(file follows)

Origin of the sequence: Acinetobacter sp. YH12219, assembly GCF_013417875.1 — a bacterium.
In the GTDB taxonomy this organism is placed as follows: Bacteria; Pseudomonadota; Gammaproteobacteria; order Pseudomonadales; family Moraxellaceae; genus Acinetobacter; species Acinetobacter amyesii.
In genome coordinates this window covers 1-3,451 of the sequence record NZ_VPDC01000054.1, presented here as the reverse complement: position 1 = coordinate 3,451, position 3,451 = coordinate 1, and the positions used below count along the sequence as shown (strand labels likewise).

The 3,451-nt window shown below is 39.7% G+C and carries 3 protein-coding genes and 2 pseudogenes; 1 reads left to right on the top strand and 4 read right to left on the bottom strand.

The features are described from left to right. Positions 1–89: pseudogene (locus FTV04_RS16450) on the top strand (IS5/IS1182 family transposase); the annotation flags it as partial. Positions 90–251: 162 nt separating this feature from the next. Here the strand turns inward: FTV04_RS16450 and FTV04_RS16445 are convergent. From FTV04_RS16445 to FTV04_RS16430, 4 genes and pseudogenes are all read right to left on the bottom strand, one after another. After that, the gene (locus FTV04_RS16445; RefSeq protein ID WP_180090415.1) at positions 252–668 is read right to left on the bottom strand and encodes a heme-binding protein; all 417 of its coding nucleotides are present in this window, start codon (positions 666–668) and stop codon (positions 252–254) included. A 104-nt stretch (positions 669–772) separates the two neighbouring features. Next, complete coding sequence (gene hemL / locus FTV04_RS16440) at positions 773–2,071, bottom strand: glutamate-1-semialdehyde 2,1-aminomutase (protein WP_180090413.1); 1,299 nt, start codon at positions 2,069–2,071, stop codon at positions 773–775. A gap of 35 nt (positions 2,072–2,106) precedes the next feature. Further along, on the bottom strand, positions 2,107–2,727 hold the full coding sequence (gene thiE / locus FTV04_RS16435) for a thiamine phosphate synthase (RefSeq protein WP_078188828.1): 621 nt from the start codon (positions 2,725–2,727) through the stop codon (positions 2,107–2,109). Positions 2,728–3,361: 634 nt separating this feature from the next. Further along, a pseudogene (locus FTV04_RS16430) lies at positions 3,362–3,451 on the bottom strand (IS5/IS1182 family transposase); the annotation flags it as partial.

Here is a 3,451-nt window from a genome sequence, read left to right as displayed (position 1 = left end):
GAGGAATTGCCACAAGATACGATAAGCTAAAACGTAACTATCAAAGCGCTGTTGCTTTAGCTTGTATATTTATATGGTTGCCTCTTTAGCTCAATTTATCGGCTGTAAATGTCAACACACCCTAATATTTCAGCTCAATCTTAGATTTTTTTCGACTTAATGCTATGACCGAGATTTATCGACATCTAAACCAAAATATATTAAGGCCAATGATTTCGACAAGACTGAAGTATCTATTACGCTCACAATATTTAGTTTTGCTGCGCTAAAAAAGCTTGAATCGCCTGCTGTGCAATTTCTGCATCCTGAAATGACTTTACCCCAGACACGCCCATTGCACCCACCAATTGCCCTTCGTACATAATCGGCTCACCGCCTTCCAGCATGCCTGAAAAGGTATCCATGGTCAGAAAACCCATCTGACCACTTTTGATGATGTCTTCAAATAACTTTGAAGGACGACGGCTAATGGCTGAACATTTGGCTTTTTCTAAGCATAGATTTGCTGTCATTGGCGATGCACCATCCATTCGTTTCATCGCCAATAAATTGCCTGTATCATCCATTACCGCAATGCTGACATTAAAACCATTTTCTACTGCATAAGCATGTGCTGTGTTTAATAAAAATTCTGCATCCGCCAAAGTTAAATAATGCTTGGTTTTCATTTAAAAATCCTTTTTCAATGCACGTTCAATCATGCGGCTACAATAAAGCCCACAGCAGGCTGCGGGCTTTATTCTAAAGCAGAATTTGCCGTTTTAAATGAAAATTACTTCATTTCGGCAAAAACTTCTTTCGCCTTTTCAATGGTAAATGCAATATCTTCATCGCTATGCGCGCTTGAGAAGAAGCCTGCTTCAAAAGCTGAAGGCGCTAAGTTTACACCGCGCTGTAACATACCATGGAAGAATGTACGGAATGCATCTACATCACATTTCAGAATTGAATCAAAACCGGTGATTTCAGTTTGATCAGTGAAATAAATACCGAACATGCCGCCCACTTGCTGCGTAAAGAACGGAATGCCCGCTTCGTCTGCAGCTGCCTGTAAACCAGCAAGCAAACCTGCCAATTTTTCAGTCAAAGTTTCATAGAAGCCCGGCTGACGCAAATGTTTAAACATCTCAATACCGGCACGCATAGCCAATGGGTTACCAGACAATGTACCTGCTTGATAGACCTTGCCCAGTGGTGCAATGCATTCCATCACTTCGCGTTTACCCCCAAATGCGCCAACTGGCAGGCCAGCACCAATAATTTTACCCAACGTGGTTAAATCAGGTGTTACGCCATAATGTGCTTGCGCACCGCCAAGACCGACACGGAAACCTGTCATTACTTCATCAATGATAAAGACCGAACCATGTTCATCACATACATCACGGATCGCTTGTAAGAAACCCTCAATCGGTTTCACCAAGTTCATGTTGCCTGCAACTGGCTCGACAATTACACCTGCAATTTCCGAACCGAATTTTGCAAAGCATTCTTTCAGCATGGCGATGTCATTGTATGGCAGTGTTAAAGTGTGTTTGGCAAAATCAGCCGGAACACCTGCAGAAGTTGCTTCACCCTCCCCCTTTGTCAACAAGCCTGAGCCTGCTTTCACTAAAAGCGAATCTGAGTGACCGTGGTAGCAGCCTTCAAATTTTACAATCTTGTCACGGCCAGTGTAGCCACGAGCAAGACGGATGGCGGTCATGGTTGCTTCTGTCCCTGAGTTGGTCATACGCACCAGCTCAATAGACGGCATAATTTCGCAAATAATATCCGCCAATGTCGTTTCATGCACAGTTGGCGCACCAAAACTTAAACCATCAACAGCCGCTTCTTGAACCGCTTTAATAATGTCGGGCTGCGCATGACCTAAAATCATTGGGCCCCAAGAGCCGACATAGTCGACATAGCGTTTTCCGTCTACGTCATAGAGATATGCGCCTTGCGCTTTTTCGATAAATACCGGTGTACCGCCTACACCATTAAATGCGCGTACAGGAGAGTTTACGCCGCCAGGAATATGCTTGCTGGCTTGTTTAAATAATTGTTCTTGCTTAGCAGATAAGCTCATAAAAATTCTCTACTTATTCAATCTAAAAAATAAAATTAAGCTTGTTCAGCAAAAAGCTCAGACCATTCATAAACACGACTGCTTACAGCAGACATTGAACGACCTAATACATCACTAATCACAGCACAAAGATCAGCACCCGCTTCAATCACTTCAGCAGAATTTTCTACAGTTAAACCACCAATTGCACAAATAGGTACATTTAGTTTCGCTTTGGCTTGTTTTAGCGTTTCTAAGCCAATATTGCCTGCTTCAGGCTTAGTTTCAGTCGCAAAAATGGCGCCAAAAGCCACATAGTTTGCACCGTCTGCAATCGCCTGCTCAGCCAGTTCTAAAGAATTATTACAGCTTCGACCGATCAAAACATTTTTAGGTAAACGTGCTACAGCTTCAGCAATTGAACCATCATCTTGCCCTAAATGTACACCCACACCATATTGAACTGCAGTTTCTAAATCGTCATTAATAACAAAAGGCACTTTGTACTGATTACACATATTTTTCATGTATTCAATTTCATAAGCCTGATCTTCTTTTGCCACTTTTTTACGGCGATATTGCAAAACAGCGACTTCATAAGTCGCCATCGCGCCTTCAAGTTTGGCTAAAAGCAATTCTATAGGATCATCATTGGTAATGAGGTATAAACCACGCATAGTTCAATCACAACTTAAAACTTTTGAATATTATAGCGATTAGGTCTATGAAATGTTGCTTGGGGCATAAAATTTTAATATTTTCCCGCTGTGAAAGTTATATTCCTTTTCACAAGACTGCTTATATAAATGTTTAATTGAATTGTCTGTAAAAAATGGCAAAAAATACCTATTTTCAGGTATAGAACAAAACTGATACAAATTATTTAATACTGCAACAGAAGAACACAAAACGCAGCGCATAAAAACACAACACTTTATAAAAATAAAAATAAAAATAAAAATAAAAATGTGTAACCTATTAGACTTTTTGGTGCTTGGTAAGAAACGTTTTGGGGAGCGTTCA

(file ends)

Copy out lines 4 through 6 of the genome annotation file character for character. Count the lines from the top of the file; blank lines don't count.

The 3,451-nt window shown below is 39.7% G+C and carries 3 protein-coding genes and 2 pseudogenes; 1 reads left to right on the top strand and 4 read right to left on the bottom strand.

The features are described from left to right. Positions 1–89: pseudogene (locus FTV04_RS16450) on the top strand (IS5/IS1182 family transposase); the annotation flags it as partial. Positions 90–251: 162 nt separating this feature from the next. Here the strand turns inward: FTV04_RS16450 and FTV04_RS16445 are convergent. From FTV04_RS16445 to FTV04_RS16430, 4 genes and pseudogenes are all read right to left on the bottom strand, one after another. After that, the gene (locus FTV04_RS16445; RefSeq protein ID WP_180090415.1) at positions 252–668 is read right to left on the bottom strand and encodes a heme-binding protein; all 417 of its coding nucleotides are present in this window, start codon (positions 666–668) and stop codon (positions 252–254) included. A 104-nt stretch (positions 669–772) separates the two neighbouring features. Next, complete coding sequence (gene hemL / locus FTV04_RS16440) at positions 773–2,071, bottom strand: glutamate-1-semialdehyde 2,1-aminomutase (protein WP_180090413.1); 1,299 nt, start codon at positions 2,069–2,071, stop codon at positions 773–775. A gap of 35 nt (positions 2,072–2,106) precedes the next feature. Further along, on the bottom strand, positions 2,107–2,727 hold the full coding sequence (gene thiE / locus FTV04_RS16435) for a thiamine phosphate synthase (RefSeq protein WP_078188828.1): 621 nt from the start codon (positions 2,725–2,727) through the stop codon (positions 2,107–2,109). Positions 2,728–3,361: 634 nt separating this feature from the next. Further along, a pseudogene (locus FTV04_RS16430) lies at positions 3,362–3,451 on the bottom strand (IS5/IS1182 family transposase); the annotation flags it as partial.

Here is a 3,451-nt window from a genome sequence, read left to right as displayed (position 1 = left end):